Speaking of effort: we have found that daily stages of 200 to 250 kilometers are good for us. We don’t have to set an alarm clock in the morning, can relax and wait until the tent is halfway dry, and then set off. Depending on the route, we have a look at something on the way, have a lunch break somewhere along the road and don’t arrive at our destination too exhausted in the evening. This way travelling is fun.

Crystal clear water everywhere
Crystal clear water everywhere

Hike to Preikestolen

The next day we drive back along the beautiful road, make a big curve to the south and end up on the same fjord as the day before, only on the north side – we want to climb the famous Preikestolen. The Norwegian websiteOpens in a new tab. says: “Walking to the pulpit is of moderate difficulty. The round trip of 8 kilometers takes about 4-5 hours. The path leads through different landscapes, such as forest, moor and over stone stairs, which were built by sherpas from Nepal”.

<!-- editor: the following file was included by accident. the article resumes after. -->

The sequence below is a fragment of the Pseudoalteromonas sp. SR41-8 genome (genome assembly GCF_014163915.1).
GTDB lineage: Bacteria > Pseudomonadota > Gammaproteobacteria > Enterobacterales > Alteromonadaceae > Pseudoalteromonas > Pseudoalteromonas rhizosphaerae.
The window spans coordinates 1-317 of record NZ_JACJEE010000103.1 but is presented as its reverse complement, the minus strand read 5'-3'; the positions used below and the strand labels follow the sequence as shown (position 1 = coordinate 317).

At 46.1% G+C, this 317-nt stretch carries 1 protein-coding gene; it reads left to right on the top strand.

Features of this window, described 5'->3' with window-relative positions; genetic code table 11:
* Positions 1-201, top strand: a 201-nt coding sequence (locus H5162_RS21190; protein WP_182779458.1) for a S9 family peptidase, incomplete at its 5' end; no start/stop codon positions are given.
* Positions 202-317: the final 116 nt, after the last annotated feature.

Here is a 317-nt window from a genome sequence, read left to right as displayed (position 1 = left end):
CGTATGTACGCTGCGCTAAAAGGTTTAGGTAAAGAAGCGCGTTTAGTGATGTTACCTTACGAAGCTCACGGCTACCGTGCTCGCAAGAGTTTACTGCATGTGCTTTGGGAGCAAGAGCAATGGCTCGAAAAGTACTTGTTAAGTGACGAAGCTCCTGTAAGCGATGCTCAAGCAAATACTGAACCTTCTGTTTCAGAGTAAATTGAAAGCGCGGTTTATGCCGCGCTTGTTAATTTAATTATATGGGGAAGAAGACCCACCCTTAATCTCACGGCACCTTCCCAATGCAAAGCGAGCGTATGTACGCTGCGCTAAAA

Apparently we were so enthusiastic about the information about the Sherpas that we did not read the most important sentence: “Most visitors find the hike strenuous. And it was really exhausting. It was hot. It was steep. And the steps made of coarse stones were so high that it was often more climbing than stair climbing for me. pBut once I reached the top, the effort was quickly forgotten. The Prediger Rock is really worth it. The view to the Lysefjord is beautiful and it is not as crowded as I feared. Overall we enjoyed the day very much and can only recommend this hike. Also the sore muscles the next day are surprisingly limited.

On top of the Preikestolen
On top of the Preikestolen

Brygge: Tolles Hafenviertel in Bergen